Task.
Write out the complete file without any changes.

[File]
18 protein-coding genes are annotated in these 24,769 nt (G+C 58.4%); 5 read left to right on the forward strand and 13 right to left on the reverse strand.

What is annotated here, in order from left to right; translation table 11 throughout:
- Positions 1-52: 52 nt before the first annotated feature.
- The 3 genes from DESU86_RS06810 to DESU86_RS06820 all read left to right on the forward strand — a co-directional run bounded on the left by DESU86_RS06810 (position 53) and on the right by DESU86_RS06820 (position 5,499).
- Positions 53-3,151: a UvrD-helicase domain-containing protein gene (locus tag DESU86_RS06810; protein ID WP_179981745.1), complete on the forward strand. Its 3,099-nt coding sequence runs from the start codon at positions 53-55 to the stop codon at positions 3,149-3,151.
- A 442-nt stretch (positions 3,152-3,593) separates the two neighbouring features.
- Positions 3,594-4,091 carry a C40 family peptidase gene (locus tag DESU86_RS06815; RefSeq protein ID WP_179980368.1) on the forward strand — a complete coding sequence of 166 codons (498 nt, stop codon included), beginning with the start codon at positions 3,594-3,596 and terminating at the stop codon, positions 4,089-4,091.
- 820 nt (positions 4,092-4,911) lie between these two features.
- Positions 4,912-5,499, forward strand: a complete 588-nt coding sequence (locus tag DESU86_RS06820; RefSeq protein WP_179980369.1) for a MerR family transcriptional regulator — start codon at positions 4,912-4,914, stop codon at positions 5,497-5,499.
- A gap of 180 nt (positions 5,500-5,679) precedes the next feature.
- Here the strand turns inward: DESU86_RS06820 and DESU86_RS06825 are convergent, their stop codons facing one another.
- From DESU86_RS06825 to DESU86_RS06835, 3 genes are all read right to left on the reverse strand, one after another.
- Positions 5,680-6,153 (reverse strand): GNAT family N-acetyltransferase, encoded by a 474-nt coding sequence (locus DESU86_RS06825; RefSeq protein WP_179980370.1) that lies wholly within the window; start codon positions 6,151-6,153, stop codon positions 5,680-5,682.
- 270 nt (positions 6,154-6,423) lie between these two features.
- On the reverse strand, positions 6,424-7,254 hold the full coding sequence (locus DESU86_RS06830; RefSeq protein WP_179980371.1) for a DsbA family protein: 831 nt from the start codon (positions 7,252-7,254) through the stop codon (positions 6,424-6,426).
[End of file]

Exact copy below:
18 protein-coding genes are annotated in these 24,769 nt (G+C 58.4%); 5 read left to right on the forward strand and 13 right to left on the reverse strand.

What is annotated here, in order from left to right; translation table 11 throughout:
- Positions 1-52: 52 nt before the first annotated feature.
- The 3 genes from DESU86_RS06810 to DESU86_RS06820 all read left to right on the forward strand — a co-directional run bounded on the left by DESU86_RS06810 (position 53) and on the right by DESU86_RS06820 (position 5,499).
- Positions 53-3,151: a UvrD-helicase domain-containing protein gene (locus tag DESU86_RS06810; protein ID WP_179981745.1), complete on the forward strand. Its 3,099-nt coding sequence runs from the start codon at positions 53-55 to the stop codon at positions 3,149-3,151.
- A 442-nt stretch (positions 3,152-3,593) separates the two neighbouring features.
- Positions 3,594-4,091 carry a C40 family peptidase gene (locus tag DESU86_RS06815; RefSeq protein ID WP_179980368.1) on the forward strand — a complete coding sequence of 166 codons (498 nt, stop codon included), beginning with the start codon at positions 3,594-3,596 and terminating at the stop codon, positions 4,089-4,091.
- 820 nt (positions 4,092-4,911) lie between these two features.
- Positions 4,912-5,499, forward strand: a complete 588-nt coding sequence (locus tag DESU86_RS06820; RefSeq protein WP_179980369.1) for a MerR family transcriptional regulator — start codon at positions 4,912-4,914, stop codon at positions 5,497-5,499.
- A gap of 180 nt (positions 5,500-5,679) precedes the next feature.
- Here the strand turns inward: DESU86_RS06820 and DESU86_RS06825 are convergent, their stop codons facing one another.
- From DESU86_RS06825 to DESU86_RS06835, 3 genes are all read right to left on the reverse strand, one after another.
- Positions 5,680-6,153 (reverse strand): GNAT family N-acetyltransferase, encoded by a 474-nt coding sequence (locus DESU86_RS06825; RefSeq protein WP_179980370.1) that lies wholly within the window; start codon positions 6,151-6,153, stop codon positions 5,680-5,682.
- 270 nt (positions 6,154-6,423) lie between these two features.
- On the reverse strand, positions 6,424-7,254 hold the full coding sequence (locus DESU86_RS06830; RefSeq protein WP_179980371.1) for a DsbA family protein: 831 nt from the start codon (positions 7,252-7,254) through the stop codon (positions 6,424-6,426).